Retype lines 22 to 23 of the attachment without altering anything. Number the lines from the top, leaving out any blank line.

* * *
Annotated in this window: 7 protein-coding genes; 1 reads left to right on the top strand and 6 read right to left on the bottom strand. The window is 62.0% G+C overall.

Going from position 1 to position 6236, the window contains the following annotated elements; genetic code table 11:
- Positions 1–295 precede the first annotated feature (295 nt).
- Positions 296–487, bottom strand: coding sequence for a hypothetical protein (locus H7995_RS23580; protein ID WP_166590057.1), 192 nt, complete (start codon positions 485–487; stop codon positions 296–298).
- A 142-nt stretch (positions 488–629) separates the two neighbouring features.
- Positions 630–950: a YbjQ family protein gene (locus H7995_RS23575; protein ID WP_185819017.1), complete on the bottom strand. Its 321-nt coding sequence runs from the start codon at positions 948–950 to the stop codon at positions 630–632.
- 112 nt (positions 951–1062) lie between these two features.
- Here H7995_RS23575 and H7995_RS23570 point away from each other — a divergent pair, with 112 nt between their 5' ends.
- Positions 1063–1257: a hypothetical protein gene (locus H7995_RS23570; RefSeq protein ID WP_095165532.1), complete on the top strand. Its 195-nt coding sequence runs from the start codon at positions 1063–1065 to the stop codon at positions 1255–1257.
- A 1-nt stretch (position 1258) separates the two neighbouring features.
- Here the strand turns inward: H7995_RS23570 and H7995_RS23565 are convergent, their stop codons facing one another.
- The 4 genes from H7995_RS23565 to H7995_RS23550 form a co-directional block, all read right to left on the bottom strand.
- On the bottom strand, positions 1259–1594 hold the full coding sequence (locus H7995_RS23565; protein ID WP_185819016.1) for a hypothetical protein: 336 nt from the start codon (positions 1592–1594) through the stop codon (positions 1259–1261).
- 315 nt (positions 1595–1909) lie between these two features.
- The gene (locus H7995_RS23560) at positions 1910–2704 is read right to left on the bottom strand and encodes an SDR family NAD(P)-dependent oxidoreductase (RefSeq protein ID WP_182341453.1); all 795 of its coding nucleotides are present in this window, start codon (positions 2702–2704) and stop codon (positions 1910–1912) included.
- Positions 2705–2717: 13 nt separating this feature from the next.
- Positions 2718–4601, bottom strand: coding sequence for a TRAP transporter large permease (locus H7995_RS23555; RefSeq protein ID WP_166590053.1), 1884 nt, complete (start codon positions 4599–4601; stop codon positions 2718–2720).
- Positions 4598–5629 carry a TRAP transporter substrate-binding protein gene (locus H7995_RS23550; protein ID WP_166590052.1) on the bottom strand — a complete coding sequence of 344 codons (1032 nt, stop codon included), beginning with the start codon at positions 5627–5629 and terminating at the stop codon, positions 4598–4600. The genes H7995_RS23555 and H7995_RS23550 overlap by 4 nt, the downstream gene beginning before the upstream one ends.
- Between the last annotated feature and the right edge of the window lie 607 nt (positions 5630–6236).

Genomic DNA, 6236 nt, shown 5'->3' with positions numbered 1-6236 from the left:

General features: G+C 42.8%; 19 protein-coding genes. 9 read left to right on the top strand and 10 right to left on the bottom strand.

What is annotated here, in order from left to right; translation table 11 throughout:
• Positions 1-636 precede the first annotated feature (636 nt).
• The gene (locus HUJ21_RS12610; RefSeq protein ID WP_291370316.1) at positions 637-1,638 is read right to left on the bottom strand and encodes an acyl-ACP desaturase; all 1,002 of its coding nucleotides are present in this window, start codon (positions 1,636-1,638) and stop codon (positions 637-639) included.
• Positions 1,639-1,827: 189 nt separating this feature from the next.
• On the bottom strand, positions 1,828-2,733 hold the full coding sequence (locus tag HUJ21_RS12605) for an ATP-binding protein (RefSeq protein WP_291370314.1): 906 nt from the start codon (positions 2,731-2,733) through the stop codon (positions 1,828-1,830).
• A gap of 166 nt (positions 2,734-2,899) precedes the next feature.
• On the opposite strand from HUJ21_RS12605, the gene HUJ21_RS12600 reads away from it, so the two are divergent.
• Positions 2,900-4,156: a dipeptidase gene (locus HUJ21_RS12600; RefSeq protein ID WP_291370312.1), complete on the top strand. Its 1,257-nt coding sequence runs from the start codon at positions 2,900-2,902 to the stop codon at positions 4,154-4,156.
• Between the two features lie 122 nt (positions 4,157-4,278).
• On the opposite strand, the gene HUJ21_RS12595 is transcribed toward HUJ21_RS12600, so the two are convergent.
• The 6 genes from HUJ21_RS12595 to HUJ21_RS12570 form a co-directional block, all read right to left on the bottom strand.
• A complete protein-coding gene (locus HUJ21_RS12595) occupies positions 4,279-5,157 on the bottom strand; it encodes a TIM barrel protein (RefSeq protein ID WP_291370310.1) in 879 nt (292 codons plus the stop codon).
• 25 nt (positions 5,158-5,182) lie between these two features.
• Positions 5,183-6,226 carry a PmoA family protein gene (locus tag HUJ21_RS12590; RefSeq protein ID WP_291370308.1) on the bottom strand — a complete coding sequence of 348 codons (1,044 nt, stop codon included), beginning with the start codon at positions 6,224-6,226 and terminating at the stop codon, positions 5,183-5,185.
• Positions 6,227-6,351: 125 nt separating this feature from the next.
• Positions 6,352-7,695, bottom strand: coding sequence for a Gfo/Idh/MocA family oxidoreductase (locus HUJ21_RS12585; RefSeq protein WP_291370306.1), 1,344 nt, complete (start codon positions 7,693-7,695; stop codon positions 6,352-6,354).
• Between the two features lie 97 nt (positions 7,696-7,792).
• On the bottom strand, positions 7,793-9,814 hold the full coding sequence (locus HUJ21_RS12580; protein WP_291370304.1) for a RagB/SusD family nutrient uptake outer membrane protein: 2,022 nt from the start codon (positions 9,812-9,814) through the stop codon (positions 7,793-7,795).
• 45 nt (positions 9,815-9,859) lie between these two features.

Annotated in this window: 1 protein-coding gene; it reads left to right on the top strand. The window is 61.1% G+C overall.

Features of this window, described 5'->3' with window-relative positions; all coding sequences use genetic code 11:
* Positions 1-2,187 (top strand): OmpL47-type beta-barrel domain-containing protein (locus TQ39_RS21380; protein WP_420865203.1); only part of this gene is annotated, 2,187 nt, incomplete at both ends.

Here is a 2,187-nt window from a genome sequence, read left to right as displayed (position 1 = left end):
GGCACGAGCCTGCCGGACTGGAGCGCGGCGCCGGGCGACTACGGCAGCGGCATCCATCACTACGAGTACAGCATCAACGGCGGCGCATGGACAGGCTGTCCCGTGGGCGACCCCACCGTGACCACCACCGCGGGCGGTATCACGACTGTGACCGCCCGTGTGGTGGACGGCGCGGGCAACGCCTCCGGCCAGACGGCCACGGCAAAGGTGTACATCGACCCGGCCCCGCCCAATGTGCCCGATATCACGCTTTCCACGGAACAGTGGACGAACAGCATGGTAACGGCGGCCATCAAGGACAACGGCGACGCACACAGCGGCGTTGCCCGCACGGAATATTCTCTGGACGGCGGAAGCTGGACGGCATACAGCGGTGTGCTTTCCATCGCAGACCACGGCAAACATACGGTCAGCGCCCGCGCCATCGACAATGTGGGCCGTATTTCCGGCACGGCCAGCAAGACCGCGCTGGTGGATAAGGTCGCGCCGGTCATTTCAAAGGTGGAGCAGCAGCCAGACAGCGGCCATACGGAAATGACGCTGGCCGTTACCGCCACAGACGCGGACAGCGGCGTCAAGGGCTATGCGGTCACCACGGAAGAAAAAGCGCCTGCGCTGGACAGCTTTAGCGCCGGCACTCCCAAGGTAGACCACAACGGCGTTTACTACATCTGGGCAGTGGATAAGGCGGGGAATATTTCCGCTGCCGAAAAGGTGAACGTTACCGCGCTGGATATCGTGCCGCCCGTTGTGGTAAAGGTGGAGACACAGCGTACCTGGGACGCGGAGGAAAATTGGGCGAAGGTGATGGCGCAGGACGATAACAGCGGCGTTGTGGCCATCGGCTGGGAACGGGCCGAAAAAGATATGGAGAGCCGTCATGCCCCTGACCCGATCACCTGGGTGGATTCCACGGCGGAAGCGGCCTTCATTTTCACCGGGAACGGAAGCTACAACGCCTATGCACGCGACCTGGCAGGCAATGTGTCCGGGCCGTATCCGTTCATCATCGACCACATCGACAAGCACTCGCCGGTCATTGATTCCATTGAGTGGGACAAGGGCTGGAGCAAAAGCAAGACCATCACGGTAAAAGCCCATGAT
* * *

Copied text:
What is annotated here, in order from left to right; translation table 11 throughout:
• Positions 1-636 precede the first annotated feature (636 nt).